As credit unions evolve, so must their employees’ skills and responsibilities. That evolution is driven by a host of factors—technology, member preferences, cost, competition, and labor trends. In the next decade, the work force will be enhanced with new skills and characteristics. It’s important for each credit union to clearly define its vision in as much detail as possible, and then hire the people to get it there.
The following list is not exhaustive. Every credit union job will change to some degree, but these jobs are in for the most extreme changes:
Branch managers acting as ‘franchisees.’
Branch managers will be required to have a better grasp of member data and to be multimedia savvy, says Greg Inman, senior vice president of retail operations at Neighbors Federal Credit Union, Baton Rouge, La.
They’ll need an understanding of which channels members prefer and which messages resonate with members and potential members. And when members come in for visits, branch managers will need to have systems and staff in place to seize every opportunity.
Neighbors Federal challenges its branch managers to think like sole proprietors, says Inman. Branch managers at the $570 million asset credit union are asked to attain customized goals—lending targets, business development goals, or becoming active members of the local chamber of commerce.
“Act as if you’re a franchisee,” Inman tells branch managers. “What are you doing to build business in your credit union? What’s your strategy for growth? How can you operate more efficiently?
“We hire branch managers who bring a variety of skills and experience with them,” he adds. Not all of them come from credit unions. “Some have retail backgrounds, others were in the mortgage or finance business.”
Neighbors Federal has invested heavily in training to prepare its branch managers to play this more active role. Each branch manager goes through a six-week program conducted by Success Labs—a leadership development company. The program is designed to help branch managers build leadership skills in a variety of areas.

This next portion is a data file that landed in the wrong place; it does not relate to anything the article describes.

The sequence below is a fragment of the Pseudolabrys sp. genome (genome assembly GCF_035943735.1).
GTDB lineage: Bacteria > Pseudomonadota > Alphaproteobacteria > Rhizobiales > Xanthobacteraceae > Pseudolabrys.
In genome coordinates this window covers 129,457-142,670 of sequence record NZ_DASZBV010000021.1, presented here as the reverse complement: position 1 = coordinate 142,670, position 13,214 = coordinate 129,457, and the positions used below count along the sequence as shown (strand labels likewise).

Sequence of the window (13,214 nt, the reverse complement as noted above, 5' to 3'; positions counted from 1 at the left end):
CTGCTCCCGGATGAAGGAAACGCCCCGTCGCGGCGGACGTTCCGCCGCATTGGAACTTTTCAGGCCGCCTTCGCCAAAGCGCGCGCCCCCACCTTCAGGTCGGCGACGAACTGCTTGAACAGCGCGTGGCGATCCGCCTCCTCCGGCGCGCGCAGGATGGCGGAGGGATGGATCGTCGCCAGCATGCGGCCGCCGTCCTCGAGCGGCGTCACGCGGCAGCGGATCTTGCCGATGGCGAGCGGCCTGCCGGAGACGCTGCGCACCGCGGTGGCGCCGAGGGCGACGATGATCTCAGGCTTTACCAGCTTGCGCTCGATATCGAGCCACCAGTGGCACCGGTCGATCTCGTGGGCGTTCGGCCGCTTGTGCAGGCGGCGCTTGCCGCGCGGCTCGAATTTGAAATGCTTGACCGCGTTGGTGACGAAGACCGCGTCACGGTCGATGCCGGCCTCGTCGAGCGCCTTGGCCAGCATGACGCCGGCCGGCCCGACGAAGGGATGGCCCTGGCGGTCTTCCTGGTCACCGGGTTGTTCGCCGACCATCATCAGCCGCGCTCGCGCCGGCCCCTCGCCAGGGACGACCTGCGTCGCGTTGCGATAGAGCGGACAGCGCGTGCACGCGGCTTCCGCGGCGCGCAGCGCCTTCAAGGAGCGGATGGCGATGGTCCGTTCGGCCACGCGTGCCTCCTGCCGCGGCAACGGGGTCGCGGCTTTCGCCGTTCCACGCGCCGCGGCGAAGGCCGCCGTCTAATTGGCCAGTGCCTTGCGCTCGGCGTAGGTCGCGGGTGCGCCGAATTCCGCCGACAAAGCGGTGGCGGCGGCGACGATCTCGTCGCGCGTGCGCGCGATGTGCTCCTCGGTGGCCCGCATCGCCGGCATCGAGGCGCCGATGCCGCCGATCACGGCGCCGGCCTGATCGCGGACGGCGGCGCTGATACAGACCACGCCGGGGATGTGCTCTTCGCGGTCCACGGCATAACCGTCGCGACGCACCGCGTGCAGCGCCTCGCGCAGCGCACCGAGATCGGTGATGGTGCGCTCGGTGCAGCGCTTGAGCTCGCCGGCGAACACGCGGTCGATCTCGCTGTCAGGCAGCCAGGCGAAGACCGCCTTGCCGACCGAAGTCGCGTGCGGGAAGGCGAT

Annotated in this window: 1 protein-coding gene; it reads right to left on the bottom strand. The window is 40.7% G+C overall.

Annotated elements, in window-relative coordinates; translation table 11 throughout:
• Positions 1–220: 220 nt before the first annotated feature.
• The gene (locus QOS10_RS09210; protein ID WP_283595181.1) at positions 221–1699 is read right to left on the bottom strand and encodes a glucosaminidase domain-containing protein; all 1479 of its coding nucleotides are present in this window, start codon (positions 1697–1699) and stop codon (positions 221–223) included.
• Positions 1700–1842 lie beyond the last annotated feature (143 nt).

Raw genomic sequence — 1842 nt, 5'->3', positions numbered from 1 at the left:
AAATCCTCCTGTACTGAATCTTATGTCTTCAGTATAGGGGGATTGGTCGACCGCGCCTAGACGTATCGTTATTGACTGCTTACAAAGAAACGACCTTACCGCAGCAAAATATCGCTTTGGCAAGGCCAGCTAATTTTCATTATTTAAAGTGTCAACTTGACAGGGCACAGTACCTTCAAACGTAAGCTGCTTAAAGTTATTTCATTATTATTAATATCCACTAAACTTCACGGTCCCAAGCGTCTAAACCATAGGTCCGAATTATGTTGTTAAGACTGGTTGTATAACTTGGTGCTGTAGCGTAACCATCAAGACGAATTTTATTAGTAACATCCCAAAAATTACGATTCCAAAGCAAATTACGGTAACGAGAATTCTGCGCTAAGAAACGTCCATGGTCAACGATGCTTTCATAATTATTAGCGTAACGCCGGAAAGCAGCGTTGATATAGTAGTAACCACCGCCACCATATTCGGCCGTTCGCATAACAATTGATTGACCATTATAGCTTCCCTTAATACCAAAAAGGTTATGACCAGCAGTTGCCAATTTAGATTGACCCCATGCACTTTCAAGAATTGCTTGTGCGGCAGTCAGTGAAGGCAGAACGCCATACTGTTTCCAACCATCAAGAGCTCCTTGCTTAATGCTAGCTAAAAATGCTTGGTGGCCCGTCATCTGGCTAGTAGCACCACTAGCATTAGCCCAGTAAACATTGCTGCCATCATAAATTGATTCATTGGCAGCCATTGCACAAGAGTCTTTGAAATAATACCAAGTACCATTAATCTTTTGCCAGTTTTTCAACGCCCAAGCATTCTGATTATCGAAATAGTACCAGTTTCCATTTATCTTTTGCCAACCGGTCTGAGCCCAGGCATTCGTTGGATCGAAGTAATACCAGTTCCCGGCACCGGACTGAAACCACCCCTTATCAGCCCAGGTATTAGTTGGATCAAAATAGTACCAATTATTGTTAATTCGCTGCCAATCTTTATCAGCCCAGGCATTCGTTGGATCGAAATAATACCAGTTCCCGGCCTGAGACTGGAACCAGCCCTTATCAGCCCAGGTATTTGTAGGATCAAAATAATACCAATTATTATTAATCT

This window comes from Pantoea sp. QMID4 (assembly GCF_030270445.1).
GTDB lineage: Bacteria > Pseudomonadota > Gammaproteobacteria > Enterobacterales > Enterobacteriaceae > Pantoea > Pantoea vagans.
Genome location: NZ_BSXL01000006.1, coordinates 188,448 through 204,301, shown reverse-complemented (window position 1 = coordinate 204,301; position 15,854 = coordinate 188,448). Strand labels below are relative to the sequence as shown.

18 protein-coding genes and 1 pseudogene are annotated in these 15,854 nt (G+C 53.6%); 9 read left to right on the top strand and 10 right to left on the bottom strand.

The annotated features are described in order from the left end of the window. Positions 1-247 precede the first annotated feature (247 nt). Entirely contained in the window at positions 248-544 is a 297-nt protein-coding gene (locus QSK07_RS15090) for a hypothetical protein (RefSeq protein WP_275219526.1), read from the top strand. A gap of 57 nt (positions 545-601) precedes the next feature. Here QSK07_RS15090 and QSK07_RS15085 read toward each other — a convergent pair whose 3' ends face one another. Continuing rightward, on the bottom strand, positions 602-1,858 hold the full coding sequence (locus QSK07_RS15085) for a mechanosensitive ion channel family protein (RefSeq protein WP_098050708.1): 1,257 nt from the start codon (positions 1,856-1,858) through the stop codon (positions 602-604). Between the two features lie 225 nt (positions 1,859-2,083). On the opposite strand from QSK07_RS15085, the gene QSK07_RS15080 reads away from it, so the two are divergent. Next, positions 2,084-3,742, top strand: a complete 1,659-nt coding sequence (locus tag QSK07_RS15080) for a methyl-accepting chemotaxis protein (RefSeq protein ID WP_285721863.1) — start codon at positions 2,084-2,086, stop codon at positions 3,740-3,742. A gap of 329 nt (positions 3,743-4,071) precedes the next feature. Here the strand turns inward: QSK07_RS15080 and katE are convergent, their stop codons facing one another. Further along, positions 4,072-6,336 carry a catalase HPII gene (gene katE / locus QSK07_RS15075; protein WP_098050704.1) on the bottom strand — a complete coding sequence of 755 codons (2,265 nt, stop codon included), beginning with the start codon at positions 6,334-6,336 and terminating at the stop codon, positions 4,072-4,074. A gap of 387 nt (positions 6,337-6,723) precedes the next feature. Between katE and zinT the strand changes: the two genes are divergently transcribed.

“Credit unions might find they can’t cost-justify having a traditional branch manager in each location,” notes Robert Carmichael, senior vice president at $241 million asset Maine (Hampden) Savings Federal Credit Union.
Perhaps each branch will have an assistant manager with a regional manager over multiple branches, he adds. “This decision might come down to your lending model: If you have local decision-making authority, it could still be appropriate to have either a manager or a lending officer at each branch.”
Marketers becoming tech-savvy strategists.
While social media and delivery channels are important, credit union marketers need to think bigger.
Marketing has traditionally focused on “creative” and “delivery channels,” says Amy Davis, vice president of marketing at $580 million asset community-chartered Red Canoe Credit Union in Longview, Wash. But marketers must become a driving force in strategic planning, she adds, and gain a seat at the executive table.
Marketers also need to take responsibility and embrace a new role: informed stewards of the bottom line, she says. Marketers must understand credit union liquidity needs, loan-portfolio dynamics, and profitability.
Marketing can’t be perceived as a cost center—it’s an investment, she adds.
To take on expanded roles, marketers need excellent data-capture and data-mining capabilities. Credit unions need to hire data-management analysts, says Davis. “We need to know which campaigns are working and which channels are most important to our members. To do that, we have to integrate with our marketing customer information file.”
Georgia (Duluth) United Credit Union shares this viewpoint and recently created a chief marketing officer (CMO) position.
“As the role of marketing has become more complex, it’s increasingly critical for us to show the return on investment from our marketing efforts,” says Jason Halperin, CMO at the $890 million asset, multiple-select employee group (SEG) credit union. “Our advertising agency is primarily responsible for the creative side, but every aspect of our marketing is driven by our organization’s strategic goals.”
Halperin, who has background in both lending and marketing, stresses the interdependence of credit union functions. Good marketers use all the resources available to them, he says.
“They understand the credit union’s financial goals, they know what members value, and they rely on IT to know what is and isn’t working,” he adds. “This coordination will continue to be critical as the credit union movement becomes more complex.”
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